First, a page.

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Rayan Nait Mazi
Rayan Nait Mazi

Posted on

Thoughts on kickstarting communities

Hey everyone, Forem's been making it a lot easier to build a community but there's still a lot of non-foremy things that we all need to focus on.
Among these I'd include the strategy, mindset and daily efforts to grow our communities and make them positive places.

I've got a lot to learn on community building so I've been listening to various podcasts from those who've done it. I'd like to share this one, it's an interview of @ben (founder of Forem and DEV) by the founder of IndieHackers, another successful community.

#069 – How to Use Patience and Empathy to Reach Millions with Ben Halpern of - Development Hackers

When Ben Halpern (@bendhalpern) decided to start another business, he set a very unusual expectation: He gave himself 10 years t...


It's interesting because that discussion also explains a lot about why the forem software was built this way. Those of us who are self-hosting may not understand why things are the way they are, but they all make sense with how DEV grew its community.

I also appreciate how Ben talks about patience and providing value to the community by himself for a long time. He was "broadcasting" his thoughts on the subject of his community until he had a large enough following to make it a two-way thing, switching from Twitter to "Forem".

For those of us who are directly starting with a Forem instance, it can feel like we should have a community from the start, but we don't. I think it's ok if there's not instantly a lot of discussion on our communities and it's probably ok if it's mostly us talking for a while. We need to focus on providing value and bringing people in.

I'm a bit of a history nerd so I'll share with you the motto of Augustus, the first Roman Emperor. He'd say Festina Lente for just about any situation, which means "make haste slowly". I'm thinking there's probably a bit of wisdom in there for us community builders ;)

So don't forget to use Twitter to broadcast your community our there, and don't hesitate to ask interesting people to crosspost to your forem (it's even a built-in feature).

I'm looking forward to seeing your thoughts on kickstarting communities. Don't hesitate to share if you've got ressources on the subject. I'm also available if anyone wants to have a call about it of course.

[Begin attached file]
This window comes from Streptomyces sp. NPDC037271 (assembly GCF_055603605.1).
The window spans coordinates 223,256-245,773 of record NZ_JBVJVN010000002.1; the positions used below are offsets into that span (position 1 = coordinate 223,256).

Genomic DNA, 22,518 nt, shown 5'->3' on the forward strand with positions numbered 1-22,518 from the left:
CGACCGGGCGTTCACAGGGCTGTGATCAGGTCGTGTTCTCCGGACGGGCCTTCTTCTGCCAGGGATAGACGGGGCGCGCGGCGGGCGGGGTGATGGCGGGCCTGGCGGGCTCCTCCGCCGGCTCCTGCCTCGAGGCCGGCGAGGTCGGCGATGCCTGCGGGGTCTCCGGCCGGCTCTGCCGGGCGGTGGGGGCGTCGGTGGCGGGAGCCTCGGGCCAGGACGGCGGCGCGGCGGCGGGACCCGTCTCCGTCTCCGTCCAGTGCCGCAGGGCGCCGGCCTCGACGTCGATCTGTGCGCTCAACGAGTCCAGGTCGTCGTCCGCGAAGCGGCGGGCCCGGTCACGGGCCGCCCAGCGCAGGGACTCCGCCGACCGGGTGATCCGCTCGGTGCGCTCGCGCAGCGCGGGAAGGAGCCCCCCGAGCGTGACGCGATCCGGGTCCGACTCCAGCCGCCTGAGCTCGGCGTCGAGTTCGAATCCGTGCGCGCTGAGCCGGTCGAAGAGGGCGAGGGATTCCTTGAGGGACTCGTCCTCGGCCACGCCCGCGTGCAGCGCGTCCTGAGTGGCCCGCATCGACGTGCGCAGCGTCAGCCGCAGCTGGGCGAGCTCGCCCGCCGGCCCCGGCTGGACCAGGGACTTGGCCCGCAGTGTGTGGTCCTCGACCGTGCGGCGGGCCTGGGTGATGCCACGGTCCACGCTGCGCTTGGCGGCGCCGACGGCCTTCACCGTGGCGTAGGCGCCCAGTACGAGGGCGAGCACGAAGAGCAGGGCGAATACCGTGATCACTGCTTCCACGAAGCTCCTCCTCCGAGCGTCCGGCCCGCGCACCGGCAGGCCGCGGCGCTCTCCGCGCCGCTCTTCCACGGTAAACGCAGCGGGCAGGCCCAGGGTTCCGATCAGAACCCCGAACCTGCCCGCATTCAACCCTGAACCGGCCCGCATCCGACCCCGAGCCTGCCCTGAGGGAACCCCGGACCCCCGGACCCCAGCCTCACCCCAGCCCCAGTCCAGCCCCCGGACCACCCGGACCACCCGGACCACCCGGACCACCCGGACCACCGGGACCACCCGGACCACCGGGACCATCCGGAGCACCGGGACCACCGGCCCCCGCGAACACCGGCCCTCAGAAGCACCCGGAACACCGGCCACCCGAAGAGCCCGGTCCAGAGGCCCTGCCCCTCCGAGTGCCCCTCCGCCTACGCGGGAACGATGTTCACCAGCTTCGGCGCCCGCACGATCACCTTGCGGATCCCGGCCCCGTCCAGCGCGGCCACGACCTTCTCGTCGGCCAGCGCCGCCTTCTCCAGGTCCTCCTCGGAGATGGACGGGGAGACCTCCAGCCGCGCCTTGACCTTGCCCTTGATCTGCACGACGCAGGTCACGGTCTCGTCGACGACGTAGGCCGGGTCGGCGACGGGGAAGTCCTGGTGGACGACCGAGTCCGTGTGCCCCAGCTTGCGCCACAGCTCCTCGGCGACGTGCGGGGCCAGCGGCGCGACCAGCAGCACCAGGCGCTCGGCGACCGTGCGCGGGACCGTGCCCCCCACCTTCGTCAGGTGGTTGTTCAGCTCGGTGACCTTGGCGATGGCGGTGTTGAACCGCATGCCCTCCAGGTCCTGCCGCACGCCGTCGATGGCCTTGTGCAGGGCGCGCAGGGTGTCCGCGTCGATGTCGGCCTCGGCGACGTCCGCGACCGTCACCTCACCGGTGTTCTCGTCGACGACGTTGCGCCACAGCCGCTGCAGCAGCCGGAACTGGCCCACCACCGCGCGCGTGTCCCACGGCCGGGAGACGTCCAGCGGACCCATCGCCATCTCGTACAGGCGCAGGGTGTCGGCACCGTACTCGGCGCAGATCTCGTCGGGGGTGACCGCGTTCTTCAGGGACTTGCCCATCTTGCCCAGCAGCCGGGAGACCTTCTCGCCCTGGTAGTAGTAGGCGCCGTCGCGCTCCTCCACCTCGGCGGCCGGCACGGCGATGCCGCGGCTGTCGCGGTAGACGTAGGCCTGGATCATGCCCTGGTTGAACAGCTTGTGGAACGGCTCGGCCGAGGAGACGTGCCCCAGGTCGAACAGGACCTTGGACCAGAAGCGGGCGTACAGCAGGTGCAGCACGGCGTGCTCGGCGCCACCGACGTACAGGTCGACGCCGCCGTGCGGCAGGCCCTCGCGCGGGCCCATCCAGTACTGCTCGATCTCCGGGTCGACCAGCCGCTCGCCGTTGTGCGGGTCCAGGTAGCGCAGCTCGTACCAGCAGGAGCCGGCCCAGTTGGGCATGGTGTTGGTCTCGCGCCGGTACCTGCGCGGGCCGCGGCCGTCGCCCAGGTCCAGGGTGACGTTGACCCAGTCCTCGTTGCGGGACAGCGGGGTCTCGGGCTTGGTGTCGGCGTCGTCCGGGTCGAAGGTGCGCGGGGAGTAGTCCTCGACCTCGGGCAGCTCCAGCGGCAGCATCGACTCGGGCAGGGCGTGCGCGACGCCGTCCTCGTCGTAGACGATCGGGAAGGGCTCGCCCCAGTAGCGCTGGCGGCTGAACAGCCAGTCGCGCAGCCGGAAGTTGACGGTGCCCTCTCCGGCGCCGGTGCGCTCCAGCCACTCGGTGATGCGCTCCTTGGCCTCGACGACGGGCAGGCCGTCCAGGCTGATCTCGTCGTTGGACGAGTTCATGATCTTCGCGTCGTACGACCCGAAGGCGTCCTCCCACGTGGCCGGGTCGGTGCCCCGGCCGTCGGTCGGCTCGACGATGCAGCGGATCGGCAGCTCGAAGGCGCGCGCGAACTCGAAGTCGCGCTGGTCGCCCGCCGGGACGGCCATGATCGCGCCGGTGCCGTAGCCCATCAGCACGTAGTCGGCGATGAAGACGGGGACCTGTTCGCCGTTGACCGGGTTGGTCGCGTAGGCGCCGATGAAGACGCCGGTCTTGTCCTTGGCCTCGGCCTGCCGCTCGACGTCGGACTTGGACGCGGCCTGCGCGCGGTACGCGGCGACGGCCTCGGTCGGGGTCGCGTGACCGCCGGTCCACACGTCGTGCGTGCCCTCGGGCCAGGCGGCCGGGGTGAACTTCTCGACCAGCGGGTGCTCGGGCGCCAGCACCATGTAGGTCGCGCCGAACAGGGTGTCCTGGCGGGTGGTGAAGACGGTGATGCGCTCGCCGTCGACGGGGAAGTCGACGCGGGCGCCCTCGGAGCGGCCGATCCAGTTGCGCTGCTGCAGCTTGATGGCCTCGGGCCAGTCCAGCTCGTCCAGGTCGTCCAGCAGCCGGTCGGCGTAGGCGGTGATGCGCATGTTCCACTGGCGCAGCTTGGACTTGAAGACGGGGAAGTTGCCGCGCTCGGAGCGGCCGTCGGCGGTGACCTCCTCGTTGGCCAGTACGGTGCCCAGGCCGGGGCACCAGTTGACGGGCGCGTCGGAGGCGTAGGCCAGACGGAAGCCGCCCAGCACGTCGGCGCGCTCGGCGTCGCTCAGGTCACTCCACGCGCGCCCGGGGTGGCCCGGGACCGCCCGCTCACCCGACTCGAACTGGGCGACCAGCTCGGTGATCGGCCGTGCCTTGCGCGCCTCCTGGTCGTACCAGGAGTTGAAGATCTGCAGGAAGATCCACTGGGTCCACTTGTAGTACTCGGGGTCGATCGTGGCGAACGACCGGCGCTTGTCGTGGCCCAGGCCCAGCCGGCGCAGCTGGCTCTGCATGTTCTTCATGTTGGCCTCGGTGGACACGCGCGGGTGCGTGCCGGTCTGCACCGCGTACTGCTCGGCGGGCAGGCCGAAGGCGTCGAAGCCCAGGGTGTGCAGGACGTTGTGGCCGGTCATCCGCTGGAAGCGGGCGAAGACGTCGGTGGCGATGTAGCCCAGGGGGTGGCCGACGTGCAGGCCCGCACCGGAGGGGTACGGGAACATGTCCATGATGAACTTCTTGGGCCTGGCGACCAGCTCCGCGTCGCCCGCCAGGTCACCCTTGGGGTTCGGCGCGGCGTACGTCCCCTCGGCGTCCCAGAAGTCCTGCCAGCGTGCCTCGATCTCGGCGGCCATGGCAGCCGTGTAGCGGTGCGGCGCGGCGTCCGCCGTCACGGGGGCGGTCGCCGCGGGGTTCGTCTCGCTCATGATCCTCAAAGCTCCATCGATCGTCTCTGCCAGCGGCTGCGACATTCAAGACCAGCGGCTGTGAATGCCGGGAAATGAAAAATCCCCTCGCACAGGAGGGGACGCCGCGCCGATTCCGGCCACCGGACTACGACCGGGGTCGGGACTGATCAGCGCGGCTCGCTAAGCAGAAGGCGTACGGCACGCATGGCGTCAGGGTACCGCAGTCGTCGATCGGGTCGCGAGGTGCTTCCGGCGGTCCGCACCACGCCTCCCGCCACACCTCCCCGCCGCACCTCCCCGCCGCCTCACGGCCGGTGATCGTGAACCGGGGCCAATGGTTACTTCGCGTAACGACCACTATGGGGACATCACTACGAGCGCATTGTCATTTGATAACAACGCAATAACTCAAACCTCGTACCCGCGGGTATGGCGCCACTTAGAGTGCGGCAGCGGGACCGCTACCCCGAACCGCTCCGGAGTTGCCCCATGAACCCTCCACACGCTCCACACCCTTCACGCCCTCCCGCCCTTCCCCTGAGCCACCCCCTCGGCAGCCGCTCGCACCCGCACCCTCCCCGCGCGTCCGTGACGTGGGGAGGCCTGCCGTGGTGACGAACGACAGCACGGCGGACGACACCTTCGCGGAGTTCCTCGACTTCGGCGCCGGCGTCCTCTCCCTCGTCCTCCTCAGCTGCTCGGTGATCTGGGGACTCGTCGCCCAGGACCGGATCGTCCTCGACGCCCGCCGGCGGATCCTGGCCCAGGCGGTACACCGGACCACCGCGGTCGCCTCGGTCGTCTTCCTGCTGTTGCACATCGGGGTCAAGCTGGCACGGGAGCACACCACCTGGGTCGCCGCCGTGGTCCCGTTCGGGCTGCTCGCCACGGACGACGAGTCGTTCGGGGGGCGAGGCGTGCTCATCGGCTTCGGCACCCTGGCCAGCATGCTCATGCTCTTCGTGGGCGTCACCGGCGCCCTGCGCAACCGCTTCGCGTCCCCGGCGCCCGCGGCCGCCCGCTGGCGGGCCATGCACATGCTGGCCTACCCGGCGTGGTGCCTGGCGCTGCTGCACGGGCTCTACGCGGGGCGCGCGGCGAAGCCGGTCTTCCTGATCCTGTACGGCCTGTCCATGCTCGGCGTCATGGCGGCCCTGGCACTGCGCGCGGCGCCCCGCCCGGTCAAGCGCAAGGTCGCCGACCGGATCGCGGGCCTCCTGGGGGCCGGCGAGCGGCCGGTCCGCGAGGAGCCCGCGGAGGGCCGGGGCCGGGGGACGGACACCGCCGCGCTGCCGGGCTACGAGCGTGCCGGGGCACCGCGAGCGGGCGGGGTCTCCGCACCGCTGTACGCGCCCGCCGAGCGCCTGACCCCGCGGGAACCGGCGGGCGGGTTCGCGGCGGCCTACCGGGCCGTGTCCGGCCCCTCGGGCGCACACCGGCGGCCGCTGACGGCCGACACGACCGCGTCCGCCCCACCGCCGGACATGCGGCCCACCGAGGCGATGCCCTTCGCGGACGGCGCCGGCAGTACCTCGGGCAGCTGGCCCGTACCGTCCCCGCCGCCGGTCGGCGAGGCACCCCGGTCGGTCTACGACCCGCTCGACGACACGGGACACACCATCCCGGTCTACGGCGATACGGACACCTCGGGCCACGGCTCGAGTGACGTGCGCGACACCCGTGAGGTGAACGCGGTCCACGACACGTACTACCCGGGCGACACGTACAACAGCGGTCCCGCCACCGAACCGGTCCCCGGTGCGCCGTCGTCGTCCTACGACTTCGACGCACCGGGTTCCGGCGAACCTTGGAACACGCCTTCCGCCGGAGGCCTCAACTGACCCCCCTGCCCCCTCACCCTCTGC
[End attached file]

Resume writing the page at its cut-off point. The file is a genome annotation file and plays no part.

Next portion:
Top comments (3)

ellativity profile image
Ella (she/her/elle)

Thanks for sharing these tips, @rayan! (And to @lee and @ildi for y'all's insights as always!)

I've created a Creator Question Time post here asking for the types of resources and info y'all would like to see more of here on - even if that's just signposts to other places on the internet where information lives. Please let me know how I can help you to bring in members, engage, and grow your communities. I'd love to share with y'all what I've learned!

lee profile image

Heya Rayan,

That's such a good episode - I too listened when I started TMMAL. Agreed this is such a valuable topic as it's so easy to give up when you're 3 months in with no engagement.

Here are some things I remind myself of daily:

  • If my Forem exploded today, I wouldn't be able to handle the moderation due to lack of experience and time so I am glad it takes time.
  • I am enjoying the journey of connecting with people that I never thought I would connect with through my communities (pro MMA athletes for example).
  • I focus on sharing content and reaching further engagement on only one extra social network (Twitter).
  • Forem is just getting going with the overall ecosystem. Cross discovery of communities within the ecosystem as it grows is really key to all of this, the more creators that get involved, the better.
  • Newsletter engagement is important and I need to ensure that I get a good routine going with this.
  • At some stage I need to become more community event driven (when I get the time)
  • I am playing the long game, I want to learn and adapt as I go and I can only do this if I grow slowly, steadily and with integrity
  • Love doing the art work and branding, something I didn't realise I'd enjoy so much :)
ildi profile image

For me, community building is so much about finding your tribe, slowly adding new members to the club, folks who share that same passion and enthusiasm.

It’s really important to also clearly provide details about what benefits a user gets for joining your community. The internet already provides options for many types of communities, what’s going to be the main differentiating reason why someone will want to join yours?

I also think as a community manager, you will learn and adjust a lot as you spend time building out the community. From my experience building websites and working on different methods to grow traffic, the best way to learn is by doing, talking to people, and having fun along the way.